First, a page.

Beware the Known Wolf Attacker
What do terrorist attacks from Ft. Hood to the Boston Marathon, Manchester, and the London Bridge have in common? For all the pundit-prattle and the endless handwringing over what to do to prevent future attacks, the answer is obvious -- and it’s not “if you see something, say something”. It’s if you know something do something.
In virtually every terrorist attack we find that the perpetrators were on this or that watch list, had been previously reported to police, or were otherwise known to authorities. British PM Teresa May might want stricter controls on cyber chatter, but let her explain how terrorists can be, not only on police radar but on British TV shown practicing their craft, and British authorities do nothing.
These are not “lone wolf” attacks, but rather “known wolf” attacks by jihadis already on the radar of authorities who are otherwise too short on resources or too intimidated by political correctness to do anything. As ABC News reported on suspects in the London Bridge attack:
One of the three men who were shot and killed by police following the terrorist attack that killed seven people in London on Saturday night was previously known to authorities as a potential threat…
The Metropolitan Police released the names and photographs of two men, identified as Khuram Shazad Butt, 27, a British citizen of Pakistani descent, and Rachid Redouane, 30, who claimed to be Moroccan and Libyan….
According to the police, Butt was known to authorities, while Redouane was not. “There was no intelligence to suggest that this attack was being planned and the investigation had been prioritised accordingly,” the police said in a statement….
Butt was featured in a 2016 documentary on the British Channel 4 called “The Jihadis Next Door” alongside members of a group that openly campaigned for Sharia law.
In one scene, which appears to have occurred in July of 2015, Butt can be seen praying with members of the group in front of a black flag. They are shown being confronted by police, and according to the documentary, were detained for an hour and released without any charges.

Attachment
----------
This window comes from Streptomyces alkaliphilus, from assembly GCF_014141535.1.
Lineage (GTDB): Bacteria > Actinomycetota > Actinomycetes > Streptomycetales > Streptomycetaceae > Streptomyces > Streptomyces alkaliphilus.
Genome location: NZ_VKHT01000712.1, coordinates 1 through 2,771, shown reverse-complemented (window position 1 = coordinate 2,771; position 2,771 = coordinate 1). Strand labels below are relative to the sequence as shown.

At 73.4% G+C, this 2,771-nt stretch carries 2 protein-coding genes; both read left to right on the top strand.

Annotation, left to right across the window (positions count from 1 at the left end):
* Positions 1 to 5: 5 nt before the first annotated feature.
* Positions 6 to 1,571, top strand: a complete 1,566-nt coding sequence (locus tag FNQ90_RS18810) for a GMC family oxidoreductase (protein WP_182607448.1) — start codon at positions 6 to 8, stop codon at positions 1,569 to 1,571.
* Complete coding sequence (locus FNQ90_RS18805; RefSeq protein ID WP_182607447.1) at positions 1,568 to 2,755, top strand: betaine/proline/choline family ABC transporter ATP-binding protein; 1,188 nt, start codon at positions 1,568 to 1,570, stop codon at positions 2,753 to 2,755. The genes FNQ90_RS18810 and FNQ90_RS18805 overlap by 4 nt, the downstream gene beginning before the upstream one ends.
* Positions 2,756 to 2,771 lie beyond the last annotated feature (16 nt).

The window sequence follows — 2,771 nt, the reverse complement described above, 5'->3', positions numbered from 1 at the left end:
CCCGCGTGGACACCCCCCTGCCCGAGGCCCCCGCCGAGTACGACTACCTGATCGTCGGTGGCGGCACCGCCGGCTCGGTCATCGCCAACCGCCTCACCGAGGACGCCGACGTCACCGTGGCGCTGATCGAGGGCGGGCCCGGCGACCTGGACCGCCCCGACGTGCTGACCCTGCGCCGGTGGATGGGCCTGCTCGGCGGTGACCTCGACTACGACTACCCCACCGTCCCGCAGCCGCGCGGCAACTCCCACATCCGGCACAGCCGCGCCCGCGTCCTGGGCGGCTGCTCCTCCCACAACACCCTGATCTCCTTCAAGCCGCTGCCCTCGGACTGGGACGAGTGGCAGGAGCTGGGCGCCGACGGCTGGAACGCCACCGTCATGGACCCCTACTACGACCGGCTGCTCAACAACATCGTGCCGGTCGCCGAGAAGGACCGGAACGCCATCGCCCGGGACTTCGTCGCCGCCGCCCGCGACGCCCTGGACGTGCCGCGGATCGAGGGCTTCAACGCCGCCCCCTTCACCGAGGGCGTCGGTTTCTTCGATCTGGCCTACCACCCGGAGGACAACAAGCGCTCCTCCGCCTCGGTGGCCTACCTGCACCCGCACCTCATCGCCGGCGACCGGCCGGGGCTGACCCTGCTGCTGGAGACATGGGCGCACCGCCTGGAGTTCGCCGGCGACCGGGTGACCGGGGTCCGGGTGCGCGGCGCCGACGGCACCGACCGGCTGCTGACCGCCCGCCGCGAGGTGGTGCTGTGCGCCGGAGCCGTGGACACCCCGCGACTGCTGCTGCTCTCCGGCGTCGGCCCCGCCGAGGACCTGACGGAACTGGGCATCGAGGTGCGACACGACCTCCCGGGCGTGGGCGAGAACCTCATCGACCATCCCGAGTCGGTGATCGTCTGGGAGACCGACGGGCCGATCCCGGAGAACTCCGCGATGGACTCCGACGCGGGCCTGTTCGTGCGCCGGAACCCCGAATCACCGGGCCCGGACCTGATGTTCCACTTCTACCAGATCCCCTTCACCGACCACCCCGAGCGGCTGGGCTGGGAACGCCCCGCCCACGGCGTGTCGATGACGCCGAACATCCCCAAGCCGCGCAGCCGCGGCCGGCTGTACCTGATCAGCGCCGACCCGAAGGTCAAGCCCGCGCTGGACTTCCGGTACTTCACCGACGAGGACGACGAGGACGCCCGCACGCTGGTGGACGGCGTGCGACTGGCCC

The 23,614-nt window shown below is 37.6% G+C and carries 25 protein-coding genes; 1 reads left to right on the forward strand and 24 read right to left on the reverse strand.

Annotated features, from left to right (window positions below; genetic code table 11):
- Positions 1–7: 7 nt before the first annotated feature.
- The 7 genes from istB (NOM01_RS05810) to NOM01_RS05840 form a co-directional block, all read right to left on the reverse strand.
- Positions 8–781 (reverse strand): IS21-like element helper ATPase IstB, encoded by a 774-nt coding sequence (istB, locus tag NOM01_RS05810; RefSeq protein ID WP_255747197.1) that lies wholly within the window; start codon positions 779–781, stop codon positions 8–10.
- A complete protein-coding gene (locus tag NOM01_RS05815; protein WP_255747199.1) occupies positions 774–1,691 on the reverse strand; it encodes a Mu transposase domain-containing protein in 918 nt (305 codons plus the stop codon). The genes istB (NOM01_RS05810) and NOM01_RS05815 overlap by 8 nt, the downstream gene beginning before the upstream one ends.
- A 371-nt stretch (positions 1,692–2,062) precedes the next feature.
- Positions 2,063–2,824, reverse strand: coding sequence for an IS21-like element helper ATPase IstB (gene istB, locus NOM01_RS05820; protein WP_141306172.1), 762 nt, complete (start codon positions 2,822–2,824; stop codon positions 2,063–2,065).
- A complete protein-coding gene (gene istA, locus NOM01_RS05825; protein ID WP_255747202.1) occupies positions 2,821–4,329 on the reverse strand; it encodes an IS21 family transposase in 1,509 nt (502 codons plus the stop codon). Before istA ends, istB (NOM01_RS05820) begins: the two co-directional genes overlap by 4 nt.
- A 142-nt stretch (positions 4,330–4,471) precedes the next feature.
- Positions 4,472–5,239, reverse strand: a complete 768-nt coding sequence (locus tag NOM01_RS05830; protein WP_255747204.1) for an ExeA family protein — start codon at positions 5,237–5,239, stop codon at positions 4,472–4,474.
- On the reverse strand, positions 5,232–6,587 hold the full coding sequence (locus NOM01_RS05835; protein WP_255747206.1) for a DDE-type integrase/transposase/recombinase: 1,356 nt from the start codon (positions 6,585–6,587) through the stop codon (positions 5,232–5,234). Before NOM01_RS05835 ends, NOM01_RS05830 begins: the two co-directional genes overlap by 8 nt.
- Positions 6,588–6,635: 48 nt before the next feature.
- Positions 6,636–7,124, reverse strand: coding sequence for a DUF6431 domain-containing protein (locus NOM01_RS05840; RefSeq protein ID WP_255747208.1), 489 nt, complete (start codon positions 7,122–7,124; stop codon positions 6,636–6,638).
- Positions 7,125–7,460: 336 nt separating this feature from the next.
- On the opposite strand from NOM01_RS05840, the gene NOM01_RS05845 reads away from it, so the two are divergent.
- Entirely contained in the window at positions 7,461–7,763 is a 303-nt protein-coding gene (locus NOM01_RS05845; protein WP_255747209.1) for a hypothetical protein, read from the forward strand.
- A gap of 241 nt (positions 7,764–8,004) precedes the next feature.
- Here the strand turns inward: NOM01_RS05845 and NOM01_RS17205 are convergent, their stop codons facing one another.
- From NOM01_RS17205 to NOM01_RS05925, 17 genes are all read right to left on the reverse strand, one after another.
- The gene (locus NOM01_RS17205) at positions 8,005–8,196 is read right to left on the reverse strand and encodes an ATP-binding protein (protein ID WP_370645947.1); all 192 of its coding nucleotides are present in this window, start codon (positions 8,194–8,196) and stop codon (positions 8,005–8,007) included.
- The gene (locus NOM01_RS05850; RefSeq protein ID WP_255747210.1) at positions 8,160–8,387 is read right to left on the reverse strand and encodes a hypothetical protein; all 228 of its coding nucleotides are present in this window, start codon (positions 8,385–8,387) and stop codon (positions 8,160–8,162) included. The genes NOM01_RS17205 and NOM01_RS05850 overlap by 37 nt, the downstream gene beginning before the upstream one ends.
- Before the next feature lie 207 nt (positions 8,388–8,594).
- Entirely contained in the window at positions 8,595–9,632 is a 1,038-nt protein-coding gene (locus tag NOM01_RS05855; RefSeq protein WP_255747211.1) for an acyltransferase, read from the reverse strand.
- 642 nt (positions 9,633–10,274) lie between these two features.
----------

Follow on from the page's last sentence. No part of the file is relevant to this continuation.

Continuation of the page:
According to Alexander Meleagrou-Hitchens, research director of George Washington University's Program on Extremism, there are about three thousand people authorities considered possible threats, and this group was among the most extreme.
You can’t be said to be under the radar when you are caught on film flying the black flag of ISIS and openly supporting imposition of Sharia law in Britain, something which is anathema to basic human rights and everything Western civilization. Instead of supporting Facebook censorship of jihadi posts, how about arresting and deporting the jihadis or, better yet, through, dare we say it, extreme vetting never admit them in the first place.
Manchester terrorist Salman Abedi was also a known wolf whose activities authorities were well aware of. As Muddasser Ahmed noted in the Independent:
“What more can a law abiding Muslim do?” asked an exasperated radio host yesterday morning, after it emerged that the Manchester bomber’s family and friends tipped off MI5, who then missed five opportunities to stop him….
Our Prime Minister was Home Secretary and in charge of MI5 when they were tipped off about Abedi -- do the victims’ families have a right to an explanation of why the warnings were not heard?...
Abedi flew a black Jihadi flag out of his window in Manchester. He was banned from his mosque. His Imam reported him. His family reported him. His friends reported him. He wasn’t a lone wolf -- he was a known wolf.
Most terrorists are indeed known wolves, and they are not quite as alone as they are portrayed in a liberal media obsessed with avoiding any mention of a global threat from radical Islamic terror. They speak of “home-grown” terror because kids are born in the country. Being born in Britain to parents from a terrorist haven doesn’t make one British. Radicalization, spoken as if it were some disease you can be vaccinated against, begins at home.
Fort Hood shooter Nidal Hassan was also a known wolf whose communications with radical cleric Anwar al-Awlaki indicating a clear and present danger were known to the FBI:
Last Thursday, as the jury in the trial of Nidal Hasan was deliberating, outgoing FBI Director Robert Mueller appeared on CBS News and discussed a string of emails between the Fort Hood shooter and Anwar al-Awlaki, a radical Islamic cleric with ties to the 9/11 hijackers. The FBI had intercepted the messages starting almost a year before Hasan’s 2009 shooting rampage, and Mueller was asked whether “the bureau dropped the ball” by failing to act on this information. He didn’t blink: “No, I think, given the context of the discussions and the situation that the agents and the analysts were looking at, they took appropriate steps.”